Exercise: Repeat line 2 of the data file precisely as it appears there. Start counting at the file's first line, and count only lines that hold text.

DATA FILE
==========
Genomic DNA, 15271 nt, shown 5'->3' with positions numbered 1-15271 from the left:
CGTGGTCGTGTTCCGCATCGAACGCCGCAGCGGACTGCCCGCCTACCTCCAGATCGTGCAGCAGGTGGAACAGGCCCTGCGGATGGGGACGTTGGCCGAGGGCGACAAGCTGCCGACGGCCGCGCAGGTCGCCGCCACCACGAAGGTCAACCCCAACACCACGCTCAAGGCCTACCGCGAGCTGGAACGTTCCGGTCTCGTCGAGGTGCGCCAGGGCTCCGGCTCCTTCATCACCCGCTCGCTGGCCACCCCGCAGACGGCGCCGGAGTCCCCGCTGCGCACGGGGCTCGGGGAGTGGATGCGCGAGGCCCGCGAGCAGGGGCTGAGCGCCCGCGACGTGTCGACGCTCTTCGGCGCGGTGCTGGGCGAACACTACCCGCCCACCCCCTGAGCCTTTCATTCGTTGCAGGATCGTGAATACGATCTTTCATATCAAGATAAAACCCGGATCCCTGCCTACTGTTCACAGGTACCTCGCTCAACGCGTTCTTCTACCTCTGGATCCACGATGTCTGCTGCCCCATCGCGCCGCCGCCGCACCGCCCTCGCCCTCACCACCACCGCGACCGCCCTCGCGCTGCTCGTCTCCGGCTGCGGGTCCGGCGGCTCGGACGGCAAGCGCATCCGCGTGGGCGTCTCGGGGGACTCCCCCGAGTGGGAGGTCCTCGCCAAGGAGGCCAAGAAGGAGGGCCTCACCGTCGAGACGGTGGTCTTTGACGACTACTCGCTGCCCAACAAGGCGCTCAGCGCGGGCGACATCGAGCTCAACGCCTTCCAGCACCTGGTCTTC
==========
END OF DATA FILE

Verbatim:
CGTGGTCGTGTTCCGCATCGAACGCCGCAGCGGACTGCCCGCCTACCTCCAGATCGTGCAGCAGGTGGAACAGGCCCTGCGGATGGGGACGTTGGCCGAGGGCGACAAGCTGCCGACGGCCGCGCAGGTCGCCGCCACCACGAAGGTCAACCCCAACACCACGCTCAAGGCCTACCGCGAGCTGGAACGTTCCGGTCTCGTCGAGGTGCGCCAGGGCTCCGGCTCCTTCATCACCCGCTCGCTGGCCACCCCGCAGACGGCGCCGGAGTCCCCGCTGCGCACGGGGCTCGGGGAGTGGATGCGCGAGGCCCGCGAGCAGGGGCTGAGCGCCCGCGACGTGTCGACGCTCTTCGGCGCGGTGCTGGGCGAACACTACCCGCCCACCCCCTGAGCCTTTCATTCGTTGCAGGATCGTGAATACGATCTTTCATATCAAGATAAAACCCGGATCCCTGCCTACTGTTCACAGGTACCTCGCTCAACGCGTTCTTCTACCTCTGGATCCACGATGTCTGCTGCCCCATCGCGCCGCCGCCGCACCGCCCTCGCCCTCACCACCACCGCGACCGCCCTCGCGCTGCTCGTCTCCGGCTGCGGGTCCGGCGGCTCGGACGGCAAGCGCATCCGCGTGGGCGTCTCGGGGGACTCCCCCGAGTGGGAGGTCCTCGCCAAGGAGGCCAAGAAGGAGGGCCTCACCGTCGAGACGGTGGTCTTTGACGACTACTCGCTGCCCAACAAGGCGCTCAGCGCGGGCGACATCGAGCTCAACGCCTTCCAGCACCTGGTCTTC